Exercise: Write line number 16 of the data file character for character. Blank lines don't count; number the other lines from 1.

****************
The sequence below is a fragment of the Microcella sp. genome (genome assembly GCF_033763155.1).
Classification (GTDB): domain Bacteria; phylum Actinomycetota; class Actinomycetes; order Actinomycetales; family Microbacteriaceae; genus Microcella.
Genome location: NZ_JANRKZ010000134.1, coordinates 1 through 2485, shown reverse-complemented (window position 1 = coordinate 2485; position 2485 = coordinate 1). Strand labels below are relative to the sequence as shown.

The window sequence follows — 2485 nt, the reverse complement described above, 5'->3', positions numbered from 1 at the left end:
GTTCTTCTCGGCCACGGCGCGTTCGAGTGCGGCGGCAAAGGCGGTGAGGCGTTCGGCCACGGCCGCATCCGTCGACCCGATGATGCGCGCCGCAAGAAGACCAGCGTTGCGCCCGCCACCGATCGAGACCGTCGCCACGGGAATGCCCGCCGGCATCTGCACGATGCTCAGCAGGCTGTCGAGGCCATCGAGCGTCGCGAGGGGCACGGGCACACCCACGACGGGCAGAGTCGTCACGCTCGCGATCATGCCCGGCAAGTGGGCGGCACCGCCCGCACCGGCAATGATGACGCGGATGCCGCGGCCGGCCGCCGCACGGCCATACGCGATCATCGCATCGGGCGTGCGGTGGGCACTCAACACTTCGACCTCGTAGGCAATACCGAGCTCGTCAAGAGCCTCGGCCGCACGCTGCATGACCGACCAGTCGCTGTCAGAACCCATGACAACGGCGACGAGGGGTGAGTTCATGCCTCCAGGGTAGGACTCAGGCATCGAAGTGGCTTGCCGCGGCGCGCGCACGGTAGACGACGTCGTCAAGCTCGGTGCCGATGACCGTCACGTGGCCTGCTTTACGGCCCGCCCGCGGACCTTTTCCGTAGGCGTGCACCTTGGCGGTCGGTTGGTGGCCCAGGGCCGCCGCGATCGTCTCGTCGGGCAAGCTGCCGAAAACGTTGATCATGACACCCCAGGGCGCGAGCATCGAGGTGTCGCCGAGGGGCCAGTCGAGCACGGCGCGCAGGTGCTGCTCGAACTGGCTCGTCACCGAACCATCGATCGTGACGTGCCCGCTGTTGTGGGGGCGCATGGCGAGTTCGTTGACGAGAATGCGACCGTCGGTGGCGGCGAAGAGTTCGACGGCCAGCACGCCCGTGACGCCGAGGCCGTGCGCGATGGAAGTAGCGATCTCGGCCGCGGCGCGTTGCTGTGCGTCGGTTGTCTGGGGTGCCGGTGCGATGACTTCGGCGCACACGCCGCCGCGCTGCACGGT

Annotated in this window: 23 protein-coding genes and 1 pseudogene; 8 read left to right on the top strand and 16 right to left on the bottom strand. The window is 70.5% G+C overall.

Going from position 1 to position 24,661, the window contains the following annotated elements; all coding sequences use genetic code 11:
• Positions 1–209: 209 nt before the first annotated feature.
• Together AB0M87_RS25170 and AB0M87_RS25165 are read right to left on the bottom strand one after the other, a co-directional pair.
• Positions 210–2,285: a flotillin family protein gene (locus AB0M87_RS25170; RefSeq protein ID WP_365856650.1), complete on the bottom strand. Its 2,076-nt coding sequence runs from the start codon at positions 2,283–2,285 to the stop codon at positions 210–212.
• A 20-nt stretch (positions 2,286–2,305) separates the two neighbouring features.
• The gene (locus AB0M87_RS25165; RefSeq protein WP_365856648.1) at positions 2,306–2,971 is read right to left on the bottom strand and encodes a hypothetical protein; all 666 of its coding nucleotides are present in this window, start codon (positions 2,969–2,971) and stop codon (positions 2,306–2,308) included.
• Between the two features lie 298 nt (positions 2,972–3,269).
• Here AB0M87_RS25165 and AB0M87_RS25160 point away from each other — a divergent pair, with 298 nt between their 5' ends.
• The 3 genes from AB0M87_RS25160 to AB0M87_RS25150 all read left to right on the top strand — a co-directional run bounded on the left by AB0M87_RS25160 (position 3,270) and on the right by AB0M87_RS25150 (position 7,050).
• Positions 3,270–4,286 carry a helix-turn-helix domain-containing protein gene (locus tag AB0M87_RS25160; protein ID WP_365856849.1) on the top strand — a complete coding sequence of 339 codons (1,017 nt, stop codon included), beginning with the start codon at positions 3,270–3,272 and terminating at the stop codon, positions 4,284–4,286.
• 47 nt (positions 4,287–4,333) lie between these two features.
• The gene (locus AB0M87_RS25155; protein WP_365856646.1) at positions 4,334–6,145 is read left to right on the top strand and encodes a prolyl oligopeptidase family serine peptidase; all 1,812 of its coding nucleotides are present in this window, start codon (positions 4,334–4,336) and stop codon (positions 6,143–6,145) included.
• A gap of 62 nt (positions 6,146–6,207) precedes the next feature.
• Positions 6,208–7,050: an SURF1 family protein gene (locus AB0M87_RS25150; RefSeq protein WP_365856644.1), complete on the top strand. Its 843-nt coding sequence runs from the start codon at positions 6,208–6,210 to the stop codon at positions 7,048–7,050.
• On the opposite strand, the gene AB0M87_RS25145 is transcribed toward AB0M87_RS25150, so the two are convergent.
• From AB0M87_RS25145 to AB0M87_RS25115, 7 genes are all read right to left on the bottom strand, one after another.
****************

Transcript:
• Positions 3,270–4,286 carry a helix-turn-helix domain-containing protein gene (locus tag AB0M87_RS25160; protein ID WP_365856849.1) on the top strand — a complete coding sequence of 339 codons (1,017 nt, stop codon included), beginning with the start codon at positions 3,270–3,272 and terminating at the stop codon, positions 4,284–4,286.